The Downside of the Sensual Overexcitability

Children who have the sensual overexcitabilty can be picky eaters because they dislike the texture of some foods or they may intensely dislike their flavor or even their smell. Mashed potatoes, for instance, may feel repulsive to kids with this supersensitivity as On the flip side, they may become overeaters because they get such intense pleasure out of the feel and taste of certain foods.

Sounds can be moving and soothing for kids with the sensual overexcitability. They can love to listen to a beautiful piece of music and the gentle sounds of nature. On the other hand, they can be overwhelmed by sounds and may need to retreat in order to escape the discomfort. In fact, they may feel extreme discomfort in surroundings where the senses are overwhelmed by sights, sounds, and smells that others would find exciting, such as going to a large county fair for the first time.

In school, it could be difficult for children to concentrate because noise in the classroom, smells from the cafeteria, and even the feel of tags on a shirt or seams on socks can be extremely distracting.

What You Can Do as a Parent

Understand the reasons your child does not want to eat certain foods. Don't force him to eat them since that could create a long-time problem with food. Instead, give your child some different options that he is more likely to eat. For instance, if your child can't tolerate the feel of mashed potatoes in his mouth, give him boiled potatoes.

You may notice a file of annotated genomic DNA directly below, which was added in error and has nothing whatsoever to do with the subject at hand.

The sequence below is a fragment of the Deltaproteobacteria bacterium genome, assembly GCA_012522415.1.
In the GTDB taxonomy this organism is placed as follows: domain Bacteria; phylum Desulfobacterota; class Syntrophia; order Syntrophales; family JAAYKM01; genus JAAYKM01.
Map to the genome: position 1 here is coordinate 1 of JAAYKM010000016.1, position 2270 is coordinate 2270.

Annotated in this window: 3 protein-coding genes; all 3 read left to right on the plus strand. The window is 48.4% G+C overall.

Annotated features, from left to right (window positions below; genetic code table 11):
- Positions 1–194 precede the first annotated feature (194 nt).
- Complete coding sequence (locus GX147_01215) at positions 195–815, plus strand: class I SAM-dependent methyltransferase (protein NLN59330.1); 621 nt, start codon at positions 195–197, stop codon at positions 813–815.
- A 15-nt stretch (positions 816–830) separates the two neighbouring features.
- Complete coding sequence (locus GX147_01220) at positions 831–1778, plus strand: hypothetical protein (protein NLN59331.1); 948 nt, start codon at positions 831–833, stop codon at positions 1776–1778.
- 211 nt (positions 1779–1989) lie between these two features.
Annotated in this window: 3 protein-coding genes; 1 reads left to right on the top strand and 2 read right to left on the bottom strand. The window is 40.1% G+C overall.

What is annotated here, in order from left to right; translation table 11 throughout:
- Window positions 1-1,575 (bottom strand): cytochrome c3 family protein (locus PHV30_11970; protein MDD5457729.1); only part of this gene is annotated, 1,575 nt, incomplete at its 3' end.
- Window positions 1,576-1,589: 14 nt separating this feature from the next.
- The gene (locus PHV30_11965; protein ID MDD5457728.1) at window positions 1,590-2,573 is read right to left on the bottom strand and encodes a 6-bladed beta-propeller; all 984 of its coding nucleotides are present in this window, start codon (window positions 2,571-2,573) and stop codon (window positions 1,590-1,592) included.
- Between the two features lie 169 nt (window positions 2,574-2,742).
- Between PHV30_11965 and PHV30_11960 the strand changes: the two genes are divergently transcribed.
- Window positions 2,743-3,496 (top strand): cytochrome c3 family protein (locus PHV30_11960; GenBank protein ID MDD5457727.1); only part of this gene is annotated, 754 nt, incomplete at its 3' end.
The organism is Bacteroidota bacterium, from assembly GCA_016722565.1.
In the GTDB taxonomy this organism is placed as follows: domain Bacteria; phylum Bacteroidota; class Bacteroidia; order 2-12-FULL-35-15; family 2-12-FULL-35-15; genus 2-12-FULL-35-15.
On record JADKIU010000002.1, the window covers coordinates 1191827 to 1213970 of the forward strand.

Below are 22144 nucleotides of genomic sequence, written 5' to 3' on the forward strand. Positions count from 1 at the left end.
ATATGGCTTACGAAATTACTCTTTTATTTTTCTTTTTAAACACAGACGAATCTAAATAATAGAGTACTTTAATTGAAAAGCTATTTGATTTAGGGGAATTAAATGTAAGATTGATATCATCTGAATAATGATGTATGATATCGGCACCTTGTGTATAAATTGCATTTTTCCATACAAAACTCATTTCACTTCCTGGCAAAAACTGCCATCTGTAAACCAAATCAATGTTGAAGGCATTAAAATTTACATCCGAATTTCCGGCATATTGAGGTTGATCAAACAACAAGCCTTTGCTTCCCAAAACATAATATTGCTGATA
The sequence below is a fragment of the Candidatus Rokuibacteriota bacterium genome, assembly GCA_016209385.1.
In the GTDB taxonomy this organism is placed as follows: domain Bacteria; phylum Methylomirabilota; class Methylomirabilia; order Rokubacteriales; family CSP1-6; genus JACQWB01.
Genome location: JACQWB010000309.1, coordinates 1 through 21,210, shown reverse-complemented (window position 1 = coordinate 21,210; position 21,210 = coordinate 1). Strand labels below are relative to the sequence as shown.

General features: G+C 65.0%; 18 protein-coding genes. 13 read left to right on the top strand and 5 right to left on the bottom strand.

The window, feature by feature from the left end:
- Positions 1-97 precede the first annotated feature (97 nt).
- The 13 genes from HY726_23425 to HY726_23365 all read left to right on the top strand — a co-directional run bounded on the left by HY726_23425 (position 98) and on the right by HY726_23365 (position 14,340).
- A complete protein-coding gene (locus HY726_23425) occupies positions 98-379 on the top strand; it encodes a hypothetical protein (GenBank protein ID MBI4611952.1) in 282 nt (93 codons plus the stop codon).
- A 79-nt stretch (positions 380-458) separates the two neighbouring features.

Try to create an environment for your child to which he can retreat to escape from sensory overload. If your child has their own room, that's easier to do than if they have to share it with a sibling. It's also a good idea to have something soothing in the room like CD player with some soft nature sounds like rainfall or ocean waves. You might also encourage your child to take scented baths. Some bubble bath soaps have pleasant scents, but be sure it's one your child finds pleasant.

Because some kids with the sensual overexcitability get such pleasure from being in the limelight, provide some opportunities to experience that feeling. Community theater is one option for all but the littlest children. But familty productions will work too. As long as there is an audience, it should provide the physical feeling of appreciation that they enjoy.

You can also talk with your child's teacher about this sensitivity. If your child is overwhelmed in the classroom and is unable to concentrate, the teacher might be inclined to think the problem is ADHD. Try to work with the teacher to limit the noise and smells and even some of the visual stimulation your child experiences. For example, if your child is sitting next to the door and can smell the food from the cafeteria, ask that your child be moved away from the door.